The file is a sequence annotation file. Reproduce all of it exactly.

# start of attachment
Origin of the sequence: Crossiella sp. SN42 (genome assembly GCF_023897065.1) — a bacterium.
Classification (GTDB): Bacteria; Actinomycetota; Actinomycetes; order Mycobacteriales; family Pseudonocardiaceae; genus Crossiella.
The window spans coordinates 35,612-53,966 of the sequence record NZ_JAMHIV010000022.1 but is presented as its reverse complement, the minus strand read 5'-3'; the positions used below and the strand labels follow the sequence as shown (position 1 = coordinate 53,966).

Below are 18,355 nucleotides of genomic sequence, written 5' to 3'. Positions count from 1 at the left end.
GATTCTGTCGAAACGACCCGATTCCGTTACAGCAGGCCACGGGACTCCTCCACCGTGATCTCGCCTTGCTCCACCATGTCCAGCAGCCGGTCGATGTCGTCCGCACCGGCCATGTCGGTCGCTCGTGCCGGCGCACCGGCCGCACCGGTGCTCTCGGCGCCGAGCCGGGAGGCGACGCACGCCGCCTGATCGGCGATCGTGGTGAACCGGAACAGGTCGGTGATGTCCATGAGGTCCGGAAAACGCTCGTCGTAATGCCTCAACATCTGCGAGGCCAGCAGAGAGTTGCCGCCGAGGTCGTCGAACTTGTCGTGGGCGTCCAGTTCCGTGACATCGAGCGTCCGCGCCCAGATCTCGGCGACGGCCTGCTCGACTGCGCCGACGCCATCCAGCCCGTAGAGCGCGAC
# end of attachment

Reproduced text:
Origin of the sequence: Crossiella sp. SN42 (genome assembly GCF_023897065.1) — a bacterium.
Classification (GTDB): Bacteria; Actinomycetota; Actinomycetes; order Mycobacteriales; family Pseudonocardiaceae; genus Crossiella.
The window spans coordinates 35,612-53,966 of the sequence record NZ_JAMHIV010000022.1 but is presented as its reverse complement, the minus strand read 5'-3'; the positions used below and the strand labels follow the sequence as shown (position 1 = coordinate 53,966).

Below are 18,355 nucleotides of genomic sequence, written 5' to 3'. Positions count from 1 at the left end.
GATTCTGTCGAAACGACCCGATTCCGTTACAGCAGGCCACGGGACTCCTCCACCGTGATCTCGCCTTGCTCCACCATGTCCAGCAGCCGGTCGATGTCGTCCGCACCGGCCATGTCGGTCGCTCGTGCCGGCGCACCGGCCGCACCGGTGCTCTCGGCGCCGAGCCGGGAGGCGACGCACGCCGCCTGATCGGCGATCGTGGTGAACCGGAACAGGTCGGTGATGTCCATGAGGTCCGGAAAACGCTCGTCGTAATGCCTCAACATCTGCGAGGCCAGCAGAGAGTTGCCGCCGAGGTCGTCGAACTTGTCGTGGGCGTCCAGTTCCGTGACATCGAGCGTCCGCGCCCAGATCTCGGCGACGGCCTGCTCGACTGCGCCGACGCCATCCAGCCCGTAGAGCGCGAC